Time is of the essence because the United Network for Organ Sharing (UNOS) claims that nearly 8500 patients have died waiting for heart transplants since 1988 in the United States. The speed, virtual simulation, and precision of the computer simulations have given the Cardianove team of engineers and cardiac transplant surgeons who developed the pump, the confidence that it will not only work, but also the assurances that it can be manufactured to the necessary tolerances.
The pump will be machined out of titanium with blades which are only 100 microns thick (a human hair is about 50 microns), which turns at 10.000-12.000 rotations per minute (RPM). It is powered by a small external battery which sends a tiny electrical current directly through the skin without the need for wires. Cardianove is aiming to have the revolutionary heart pump ready and approved for human application within four years. Its goal is to develop a more permanent implant with a functional life of ten years or longer.
The project has been conceived at the Montréal Heart Institute, a highly specialised cardiology research university hospital, where doctors required a small pump to assist patients with failing hearts. The Institute contacted the Ecole Polytechnique de Montréal, a leading Canadian engineering university, and its professor of general mechanics and CATIA instructor, André Garon, to assist in the project. Dr. Garon, a co-founder of Cardianove Inc., formed a team of a dozen engineers and graduate students familiar with CATIA Solutions. Their objective was to design and model an auxiliary pump which can be inserted directly into the left ventricle of damaged hearts.
After only 36 months, two years less than the time typically needed for the development of similar devices, the Cardianove team unveiled its miniature heart pump. Once inserted into the heart, the pump can help prolong the life expectancy of patients with advanced congestive heart failure which is due to coronary artery disease or cardio-myopathy; or act as a temporary solution for people awaiting heart transplants, or for post-operative patients whose hearts need assistance until they recover and can function on their own.
"After we completed the computer model, we used CATIA's numerical control (NC) functions to quickly create a prototype, and used CFX fluid dynamic software to determine if we could cut the parts to spec and predict how they would behave in actual operation in the human body. CATIA allowed us to use the latest in 3D modelling to explore over 100 virtual prototypes, and to machine the top three candidates", explained Dr. Garon.
For the design and solid modelling of the pump, Cardianove engineers used CATIA Version 4 in conjunction with fluid dynamics software, all running on five IBM RS/6000 UNIX workstations. CATIA's NC commands were essential in the production of the design, that required a very high degree of precision to enable the laboratory to machine the small parts out of titanium. Carlo Ranfagni, IBM director of small and medium worldwide sales, IBM Product Lifecycle Management, stated: "Cardianove's application illustrates the versatility of CATIA, and its flexible capabilities for the rapid development of products of any type, for any industry, and in any size company."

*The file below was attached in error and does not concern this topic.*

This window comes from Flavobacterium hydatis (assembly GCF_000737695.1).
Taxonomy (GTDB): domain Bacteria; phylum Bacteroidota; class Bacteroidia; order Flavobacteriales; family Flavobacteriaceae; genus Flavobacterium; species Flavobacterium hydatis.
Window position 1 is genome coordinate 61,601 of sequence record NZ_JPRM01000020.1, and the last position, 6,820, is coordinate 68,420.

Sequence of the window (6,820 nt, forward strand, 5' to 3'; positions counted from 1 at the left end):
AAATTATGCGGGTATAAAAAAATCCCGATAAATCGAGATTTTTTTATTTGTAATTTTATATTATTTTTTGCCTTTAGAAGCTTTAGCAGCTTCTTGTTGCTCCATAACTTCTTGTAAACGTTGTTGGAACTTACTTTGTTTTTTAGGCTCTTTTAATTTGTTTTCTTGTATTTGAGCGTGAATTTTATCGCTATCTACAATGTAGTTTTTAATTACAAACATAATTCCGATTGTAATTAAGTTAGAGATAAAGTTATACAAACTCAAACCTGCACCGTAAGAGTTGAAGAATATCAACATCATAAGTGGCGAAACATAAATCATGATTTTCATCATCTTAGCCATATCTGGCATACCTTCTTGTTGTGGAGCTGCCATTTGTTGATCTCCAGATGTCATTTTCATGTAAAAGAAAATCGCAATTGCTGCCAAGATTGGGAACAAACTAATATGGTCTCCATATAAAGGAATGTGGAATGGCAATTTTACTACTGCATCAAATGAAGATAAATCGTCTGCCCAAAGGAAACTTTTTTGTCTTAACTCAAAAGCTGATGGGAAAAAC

Philippe Forestier, executive vice president, sales and marketing, Dassault Systèmes, added: "CATIA delivers accurate digital product representation, crucial to part and device architecture decisions as well as meeting stringent safety, quality, and regulation standards. We are extremely excited CATIA is contributing to the progress of the medical industry." The heart pump will be manufactured at the Centre Prototech of the Ecole Polytechnique de Montréal. In addition to concentrating on this heart pump, Cardianove, with backing from venture capitalists, plans on using its expertise in hydrodynamics to develop other pumps for medical care in areas, including extra-corporeal perfusion or slow continuous drug infusion.
Cardianove is an emerging technology company, founded in 1997 by a group of seven inventors in partnership with two leading teaching institutions, the Montréal Heart Institute and the Ecole Polytechnique. It is dedicated to the development of a unique miniature ventricular assist device to support the failing heart. This enclosed-impeller axial-flow pump is designed to be totally implanted inside the left ventricle; its integrated miniature DC electric motor is powered remotely and no direct connections through the skin are needed.
These features offer the patients greater autonomy and better quality of life. Using its pioneering technology, the company will develop other applications of this miniature pump system for human care. Dassault Systèmes is the developer of the CATIA software, IBM's Product Lifecycle Management (PLM) business unit and IBM Business Partners worldwide market, sell, and support it.